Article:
ENGL 361.01: Medieval Natures
This course combines some of the most current literary and theoretical approaches—informed by sadly very current ecological concerns—with some of English literature’s most enduring texts.
In Medieval Natures, you’ll have the opportunity to get better acquainted with medieval literature you might’ve encountered in brief here or there (say, in ENGL 201 or perhaps even in high school) and to get to know some texts familiar today only to the very few. The class will also equip you with a set of approaches to literary study associated with ecocriticism. Focused on literature and the environment, ecocriticism tends to be in conversation with the contemporary sciences. Ecocriticism is a relatively new approach to literary study, its early development traceable to the 1980s—which is not to say that readers and critics prior to the 80s weren’t paying attention to the natural world as it appeared in and influenced fiction and poetry, but rather is to say that a set of issues and methods for approaching such matters hadn’t yet developed in any systematic way.
It was the mid-1990s before ecocricism had formed into a sufficiently cohesive set of theories and practices that it cold be ‘defined’ by two foundational texts, Cheryl Glotfelty and Harold Fromm’s edited collection The Ecocriticism Reader and Lawrence Buell’s book The Environmental Imagination. A professional group of academic ecocritics developed, the Association for the Study of Literature and Environment (ASLE), which supports further study through its conferences and its official journal, Interdisciplinary Studies in Literature and Environment (ISLE). Other key journals of ecocriticism are Environment and History; Journal of Ecocriticism; and Rural Landscapes: Society Environment History. Although it has become an incredibly productive approach to literary study, ecocriticism isn’t a single approach so much as it is a set of related approaches (many subfields such as “green (cultural) studies,” “ecopoetics,” and “environmental literary criticism” exist), as we will investigate this semester.
Steve Mentz, a scholar of the early modern period whose work focuses primarily on water (and who gave a talk here on campus a year ago), recently defined ecocriticsm this way:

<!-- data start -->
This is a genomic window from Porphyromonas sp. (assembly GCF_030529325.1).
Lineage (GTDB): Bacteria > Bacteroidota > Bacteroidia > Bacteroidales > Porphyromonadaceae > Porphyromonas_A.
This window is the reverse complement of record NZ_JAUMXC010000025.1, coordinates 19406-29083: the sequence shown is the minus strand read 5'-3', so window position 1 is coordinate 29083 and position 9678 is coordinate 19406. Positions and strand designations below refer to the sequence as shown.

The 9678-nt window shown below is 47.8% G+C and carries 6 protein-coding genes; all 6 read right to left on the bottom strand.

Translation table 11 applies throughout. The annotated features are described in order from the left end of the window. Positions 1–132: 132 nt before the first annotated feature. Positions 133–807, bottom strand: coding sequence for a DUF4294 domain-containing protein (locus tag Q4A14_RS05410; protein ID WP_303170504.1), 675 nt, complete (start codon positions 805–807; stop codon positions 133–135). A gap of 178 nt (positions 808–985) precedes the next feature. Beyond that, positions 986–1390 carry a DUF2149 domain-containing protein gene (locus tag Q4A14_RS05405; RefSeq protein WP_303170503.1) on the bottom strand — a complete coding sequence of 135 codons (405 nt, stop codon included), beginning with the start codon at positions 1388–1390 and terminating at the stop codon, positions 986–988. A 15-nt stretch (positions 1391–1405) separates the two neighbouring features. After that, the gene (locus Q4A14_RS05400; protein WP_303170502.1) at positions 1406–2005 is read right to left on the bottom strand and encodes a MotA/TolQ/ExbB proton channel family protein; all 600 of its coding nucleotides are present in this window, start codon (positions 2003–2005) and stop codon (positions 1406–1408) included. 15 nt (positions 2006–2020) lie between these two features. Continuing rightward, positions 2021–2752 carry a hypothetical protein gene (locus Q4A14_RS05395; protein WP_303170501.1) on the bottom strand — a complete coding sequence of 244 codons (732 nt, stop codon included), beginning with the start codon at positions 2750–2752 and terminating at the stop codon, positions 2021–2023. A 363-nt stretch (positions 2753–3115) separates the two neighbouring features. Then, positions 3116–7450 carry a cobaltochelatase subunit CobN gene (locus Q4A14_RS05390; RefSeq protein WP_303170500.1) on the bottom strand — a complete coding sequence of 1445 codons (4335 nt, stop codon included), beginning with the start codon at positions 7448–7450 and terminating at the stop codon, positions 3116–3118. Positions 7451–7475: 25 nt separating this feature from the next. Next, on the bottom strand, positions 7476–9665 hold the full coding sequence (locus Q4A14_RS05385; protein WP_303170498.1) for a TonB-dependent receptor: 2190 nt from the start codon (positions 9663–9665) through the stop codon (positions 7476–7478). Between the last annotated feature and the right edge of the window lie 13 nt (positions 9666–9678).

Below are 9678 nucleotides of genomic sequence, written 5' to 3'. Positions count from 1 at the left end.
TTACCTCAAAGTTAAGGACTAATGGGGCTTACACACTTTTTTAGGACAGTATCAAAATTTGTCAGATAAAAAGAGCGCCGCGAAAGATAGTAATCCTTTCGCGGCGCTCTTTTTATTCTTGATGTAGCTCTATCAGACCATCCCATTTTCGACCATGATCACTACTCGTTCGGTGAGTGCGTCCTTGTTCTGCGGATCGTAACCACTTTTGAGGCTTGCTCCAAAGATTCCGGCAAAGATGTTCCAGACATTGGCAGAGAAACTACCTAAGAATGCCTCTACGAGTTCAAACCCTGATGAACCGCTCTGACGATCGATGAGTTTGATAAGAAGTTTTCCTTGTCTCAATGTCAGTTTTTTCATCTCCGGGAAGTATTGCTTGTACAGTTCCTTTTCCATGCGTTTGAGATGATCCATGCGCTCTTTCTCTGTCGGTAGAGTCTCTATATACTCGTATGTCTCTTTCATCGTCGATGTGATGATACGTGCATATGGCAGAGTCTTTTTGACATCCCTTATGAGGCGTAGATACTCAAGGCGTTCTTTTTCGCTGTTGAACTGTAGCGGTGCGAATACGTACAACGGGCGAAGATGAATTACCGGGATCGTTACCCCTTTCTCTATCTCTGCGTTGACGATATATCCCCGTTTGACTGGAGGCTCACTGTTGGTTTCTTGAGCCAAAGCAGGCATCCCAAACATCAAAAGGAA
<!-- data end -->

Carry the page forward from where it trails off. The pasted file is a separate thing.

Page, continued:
A thriving and contentious academic field, ecocriticism defines itself through a shared interest in examining the relationship between human beings and the non-human environment. These investigations range from cultural histories of human ecological entanglements to critical analyses of the meanings of such terms as “human” and “nature.” With its origins paralleling the birth of modern environmentalist politics, ecocriticism produces historical and theoretical models that engage the rising tide of ecological awareness. Diverse strains within the field explore matters such as environmental justice, gender, ethics, economic development and the global south, various articulations of critical theory, the relationship between the sciences and the humanities, and multiple strains of activist politics. Ecocritics collectively bring the tools and methods of the humanities to bear on urgent questions for today’s age of global ecological crisis. The discourse represents an attempt by humanities scholarship to come to terms with a fractured world. (The Bookfish, 12 Mar 2015)
Medieval Natures will take an ecocritical approach to Middle English literature to get a sense of the ways medieval people conceptualized their place in the natural world. Specifically, we will pay close attention to how they represented the animals, plants, rivers, oceans, and land with and on which they lived—and how they saw themselves as part of this ecology. We will investigate the relationship between medieval humans and nonhumans, asking how humans constructed the natural world as they knew it, and how that world informed and shaped human culture. We will read canonical texts, anonymous texts, a full range of the literature being produced around 1000-1500 in the British isles, including romances, drama, lyrics, travel narratives, dream visions, and fables, and will equip ourselves with interpretive tools from contemporary ecocriticism, including animal studies, ecomaterialism, and actor-network theory.
Student Learning Outcomes:
- acquire tools and strategies for analyzing how ideas are represented, interpreted and valued in imaginative texts of the late Middle Ages in England
- practice skills reading contemporary critical and theoretical writing important to the discipline
- deploy these skills to analyze literary texts in relation to pertinent cultural and historical views of late medieval England
- gain experience expressing their analyses in writing, both formal and informal—this will include writing generated through an individual sustained research project
Books: Available at the bookstore. Please do get these specific versions of the texts. Many of them are translations into Modern English, and not all translations are equal.
(You are welcome to purchase your books through an online retailer. I highly recommend Powell’s Books, where you can purchase used copies easily—though you will need the Marie de France book in the first couple of weeks of class, so don’t order that online unless you get it shipped ASAP.)
Geoffrey Chaucer. Dream Visions and Other Poems. Ed. Kathryn L. Lynch. Norton, 2006.
Robert Henryson. The Testament of Cresseid and Seven Fables. Trans. Seamus Heaney. Farrar, Straus, and Giroux, 2010.
Marie de France. Poetry. Trans. and ed. Dorthy Gilbert. Norton Critical Editions. Norton, 2016.
Gerald of Wales, The History and Topography of Ireland. Trans. John O’Meara. London: Penguin Classics, 1982.
Sir Gawain and the Green Knight. Trans. Simon Armitage. Norton, 2008.
The Tain. Trans. Thomas Kinsella. Oxford, 2002.